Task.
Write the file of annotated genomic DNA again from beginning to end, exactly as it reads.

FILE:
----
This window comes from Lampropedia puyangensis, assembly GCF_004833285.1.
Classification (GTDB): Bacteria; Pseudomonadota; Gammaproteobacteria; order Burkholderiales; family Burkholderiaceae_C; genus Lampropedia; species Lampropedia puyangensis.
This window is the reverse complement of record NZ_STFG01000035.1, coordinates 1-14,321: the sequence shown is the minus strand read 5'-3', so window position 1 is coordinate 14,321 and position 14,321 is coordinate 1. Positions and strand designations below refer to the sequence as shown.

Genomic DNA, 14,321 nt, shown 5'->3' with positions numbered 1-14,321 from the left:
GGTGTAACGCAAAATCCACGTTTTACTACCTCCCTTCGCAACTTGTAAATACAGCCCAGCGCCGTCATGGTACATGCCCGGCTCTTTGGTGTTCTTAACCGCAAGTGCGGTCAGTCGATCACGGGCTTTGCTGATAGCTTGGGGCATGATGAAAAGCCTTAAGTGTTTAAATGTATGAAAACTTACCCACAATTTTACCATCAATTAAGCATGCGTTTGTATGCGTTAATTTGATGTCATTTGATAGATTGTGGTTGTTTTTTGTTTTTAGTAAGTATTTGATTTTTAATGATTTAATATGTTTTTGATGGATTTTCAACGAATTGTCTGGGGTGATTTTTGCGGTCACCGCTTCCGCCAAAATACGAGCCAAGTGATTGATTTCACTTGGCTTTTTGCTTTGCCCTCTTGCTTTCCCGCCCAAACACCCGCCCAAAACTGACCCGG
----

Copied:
This window comes from Lampropedia puyangensis, assembly GCF_004833285.1.
Classification (GTDB): Bacteria; Pseudomonadota; Gammaproteobacteria; order Burkholderiales; family Burkholderiaceae_C; genus Lampropedia; species Lampropedia puyangensis.
This window is the reverse complement of record NZ_STFG01000035.1, coordinates 1-14,321: the sequence shown is the minus strand read 5'-3', so window position 1 is coordinate 14,321 and position 14,321 is coordinate 1. Positions and strand designations below refer to the sequence as shown.

Genomic DNA, 14,321 nt, shown 5'->3' with positions numbered 1-14,321 from the left:
GGTGTAACGCAAAATCCACGTTTTACTACCTCCCTTCGCAACTTGTAAATACAGCCCAGCGCCGTCATGGTACATGCCCGGCTCTTTGGTGTTCTTAACCGCAAGTGCGGTCAGTCGATCACGGGCTTTGCTGATAGCTTGGGGCATGATGAAAAGCCTTAAGTGTTTAAATGTATGAAAACTTACCCACAATTTTACCATCAATTAAGCATGCGTTTGTATGCGTTAATTTGATGTCATTTGATAGATTGTGGTTGTTTTTTGTTTTTAGTAAGTATTTGATTTTTAATGATTTAATATGTTTTTGATGGATTTTCAACGAATTGTCTGGGGTGATTTTTGCGGTCACCGCTTCCGCCAAAATACGAGCCAAGTGATTGATTTCACTTGGCTTTTTGCTTTGCCCTCTTGCTTTCCCGCCCAAACACCCGCCCAAAACTGACCCGG